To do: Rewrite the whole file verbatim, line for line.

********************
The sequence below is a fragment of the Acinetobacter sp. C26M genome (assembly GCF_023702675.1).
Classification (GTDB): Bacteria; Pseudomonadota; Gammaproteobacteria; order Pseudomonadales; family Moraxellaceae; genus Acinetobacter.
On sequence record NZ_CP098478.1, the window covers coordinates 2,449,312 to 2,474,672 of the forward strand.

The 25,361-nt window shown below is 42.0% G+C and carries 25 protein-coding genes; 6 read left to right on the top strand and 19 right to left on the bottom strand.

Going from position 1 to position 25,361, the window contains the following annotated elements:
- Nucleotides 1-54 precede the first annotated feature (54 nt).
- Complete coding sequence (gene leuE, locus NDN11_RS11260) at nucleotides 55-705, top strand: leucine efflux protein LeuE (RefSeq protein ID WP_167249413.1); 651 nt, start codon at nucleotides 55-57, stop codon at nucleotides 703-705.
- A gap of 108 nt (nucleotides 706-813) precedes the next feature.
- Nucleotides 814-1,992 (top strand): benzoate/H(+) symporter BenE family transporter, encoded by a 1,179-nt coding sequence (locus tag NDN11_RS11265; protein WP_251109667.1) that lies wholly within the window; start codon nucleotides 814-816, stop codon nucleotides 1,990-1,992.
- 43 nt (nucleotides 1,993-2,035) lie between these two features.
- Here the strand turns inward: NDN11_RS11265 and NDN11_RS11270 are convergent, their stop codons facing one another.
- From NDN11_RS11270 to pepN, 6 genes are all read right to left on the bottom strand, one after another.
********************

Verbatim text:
The sequence below is a fragment of the Acinetobacter sp. C26M genome (assembly GCF_023702675.1).
Classification (GTDB): Bacteria; Pseudomonadota; Gammaproteobacteria; order Pseudomonadales; family Moraxellaceae; genus Acinetobacter.
On sequence record NZ_CP098478.1, the window covers coordinates 2,449,312 to 2,474,672 of the forward strand.

The 25,361-nt window shown below is 42.0% G+C and carries 25 protein-coding genes; 6 read left to right on the top strand and 19 right to left on the bottom strand.

Going from position 1 to position 25,361, the window contains the following annotated elements:
- Nucleotides 1-54 precede the first annotated feature (54 nt).
- Complete coding sequence (gene leuE, locus NDN11_RS11260) at nucleotides 55-705, top strand: leucine efflux protein LeuE (RefSeq protein ID WP_167249413.1); 651 nt, start codon at nucleotides 55-57, stop codon at nucleotides 703-705.
- A gap of 108 nt (nucleotides 706-813) precedes the next feature.
- Nucleotides 814-1,992 (top strand): benzoate/H(+) symporter BenE family transporter, encoded by a 1,179-nt coding sequence (locus tag NDN11_RS11265; protein WP_251109667.1) that lies wholly within the window; start codon nucleotides 814-816, stop codon nucleotides 1,990-1,992.
- 43 nt (nucleotides 1,993-2,035) lie between these two features.
- Here the strand turns inward: NDN11_RS11265 and NDN11_RS11270 are convergent, their stop codons facing one another.
- From NDN11_RS11270 to pepN, 6 genes are all read right to left on the bottom strand, one after another.